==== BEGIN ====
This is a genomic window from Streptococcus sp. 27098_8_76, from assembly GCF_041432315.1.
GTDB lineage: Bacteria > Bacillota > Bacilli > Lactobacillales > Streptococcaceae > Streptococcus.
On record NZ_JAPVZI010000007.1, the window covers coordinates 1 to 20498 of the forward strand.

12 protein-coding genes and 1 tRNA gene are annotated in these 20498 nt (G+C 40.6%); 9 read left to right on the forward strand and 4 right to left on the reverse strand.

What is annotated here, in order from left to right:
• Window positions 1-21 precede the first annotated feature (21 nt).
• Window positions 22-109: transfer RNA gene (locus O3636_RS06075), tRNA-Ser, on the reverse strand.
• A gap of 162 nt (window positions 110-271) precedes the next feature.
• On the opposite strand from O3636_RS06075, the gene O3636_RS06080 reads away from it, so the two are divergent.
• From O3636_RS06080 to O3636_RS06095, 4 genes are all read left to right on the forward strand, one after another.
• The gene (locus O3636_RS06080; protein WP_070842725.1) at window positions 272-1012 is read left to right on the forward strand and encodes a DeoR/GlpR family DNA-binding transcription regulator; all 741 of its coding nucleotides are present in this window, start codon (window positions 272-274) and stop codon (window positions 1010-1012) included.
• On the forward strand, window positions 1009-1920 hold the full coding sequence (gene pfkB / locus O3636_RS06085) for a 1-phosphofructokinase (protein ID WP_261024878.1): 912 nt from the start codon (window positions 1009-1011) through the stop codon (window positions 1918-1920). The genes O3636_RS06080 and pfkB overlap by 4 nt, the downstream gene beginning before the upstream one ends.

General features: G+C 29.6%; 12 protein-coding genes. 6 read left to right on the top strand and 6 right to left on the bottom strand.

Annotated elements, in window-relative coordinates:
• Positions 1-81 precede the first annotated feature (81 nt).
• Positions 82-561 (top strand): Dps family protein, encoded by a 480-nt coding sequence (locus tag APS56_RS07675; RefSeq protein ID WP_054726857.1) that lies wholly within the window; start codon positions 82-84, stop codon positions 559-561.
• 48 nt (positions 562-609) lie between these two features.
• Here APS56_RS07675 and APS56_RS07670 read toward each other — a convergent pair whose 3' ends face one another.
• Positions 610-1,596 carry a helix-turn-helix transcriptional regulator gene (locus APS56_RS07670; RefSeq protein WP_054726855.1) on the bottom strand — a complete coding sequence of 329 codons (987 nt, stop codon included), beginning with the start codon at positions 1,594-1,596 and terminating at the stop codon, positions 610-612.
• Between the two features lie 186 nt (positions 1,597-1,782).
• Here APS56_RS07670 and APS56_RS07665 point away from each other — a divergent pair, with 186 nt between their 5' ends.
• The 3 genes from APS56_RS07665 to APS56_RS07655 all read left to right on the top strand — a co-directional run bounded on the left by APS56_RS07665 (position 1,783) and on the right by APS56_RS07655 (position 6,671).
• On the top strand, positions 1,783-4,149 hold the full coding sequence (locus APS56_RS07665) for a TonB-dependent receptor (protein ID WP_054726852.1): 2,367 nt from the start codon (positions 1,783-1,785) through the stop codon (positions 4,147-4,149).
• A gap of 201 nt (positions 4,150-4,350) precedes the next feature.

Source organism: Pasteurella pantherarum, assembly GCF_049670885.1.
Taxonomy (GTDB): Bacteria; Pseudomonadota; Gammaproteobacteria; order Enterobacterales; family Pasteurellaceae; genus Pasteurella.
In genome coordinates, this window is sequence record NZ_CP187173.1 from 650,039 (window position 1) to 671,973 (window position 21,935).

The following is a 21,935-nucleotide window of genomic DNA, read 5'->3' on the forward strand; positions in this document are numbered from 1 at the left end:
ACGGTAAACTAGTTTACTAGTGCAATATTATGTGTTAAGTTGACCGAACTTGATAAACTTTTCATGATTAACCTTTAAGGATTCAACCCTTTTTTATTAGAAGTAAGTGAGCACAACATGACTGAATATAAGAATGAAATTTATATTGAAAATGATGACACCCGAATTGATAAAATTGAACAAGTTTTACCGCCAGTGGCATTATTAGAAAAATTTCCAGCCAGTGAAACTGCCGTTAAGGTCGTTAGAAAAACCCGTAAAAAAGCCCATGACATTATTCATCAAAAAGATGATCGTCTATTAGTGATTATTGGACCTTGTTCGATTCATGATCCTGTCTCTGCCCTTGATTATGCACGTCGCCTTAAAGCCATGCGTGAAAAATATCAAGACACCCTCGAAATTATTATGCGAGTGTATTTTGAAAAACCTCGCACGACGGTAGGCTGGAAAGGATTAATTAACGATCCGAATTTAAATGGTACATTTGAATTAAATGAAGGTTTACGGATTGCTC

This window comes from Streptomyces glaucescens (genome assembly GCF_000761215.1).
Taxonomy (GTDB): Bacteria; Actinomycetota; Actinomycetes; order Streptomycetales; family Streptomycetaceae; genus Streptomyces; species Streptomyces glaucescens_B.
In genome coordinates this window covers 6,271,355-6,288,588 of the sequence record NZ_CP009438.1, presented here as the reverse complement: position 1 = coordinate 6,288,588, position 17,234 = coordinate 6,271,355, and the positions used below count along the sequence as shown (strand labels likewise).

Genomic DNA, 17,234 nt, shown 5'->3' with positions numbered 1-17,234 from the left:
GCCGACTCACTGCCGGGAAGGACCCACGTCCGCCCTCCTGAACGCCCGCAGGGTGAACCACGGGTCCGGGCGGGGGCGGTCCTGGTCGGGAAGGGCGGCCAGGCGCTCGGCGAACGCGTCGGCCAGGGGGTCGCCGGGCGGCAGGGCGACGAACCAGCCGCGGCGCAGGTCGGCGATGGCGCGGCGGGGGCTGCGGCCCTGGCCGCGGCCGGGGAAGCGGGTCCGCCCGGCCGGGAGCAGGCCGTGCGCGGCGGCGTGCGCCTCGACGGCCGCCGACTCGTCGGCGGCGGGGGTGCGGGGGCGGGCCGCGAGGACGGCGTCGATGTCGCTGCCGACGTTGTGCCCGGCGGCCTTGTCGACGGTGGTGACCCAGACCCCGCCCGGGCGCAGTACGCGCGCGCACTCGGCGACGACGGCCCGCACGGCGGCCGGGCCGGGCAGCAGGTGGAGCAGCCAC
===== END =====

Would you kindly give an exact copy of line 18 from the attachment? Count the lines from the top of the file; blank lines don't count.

• Here APS56_RS07675 and APS56_RS07670 read toward each other — a convergent pair whose 3' ends face one another.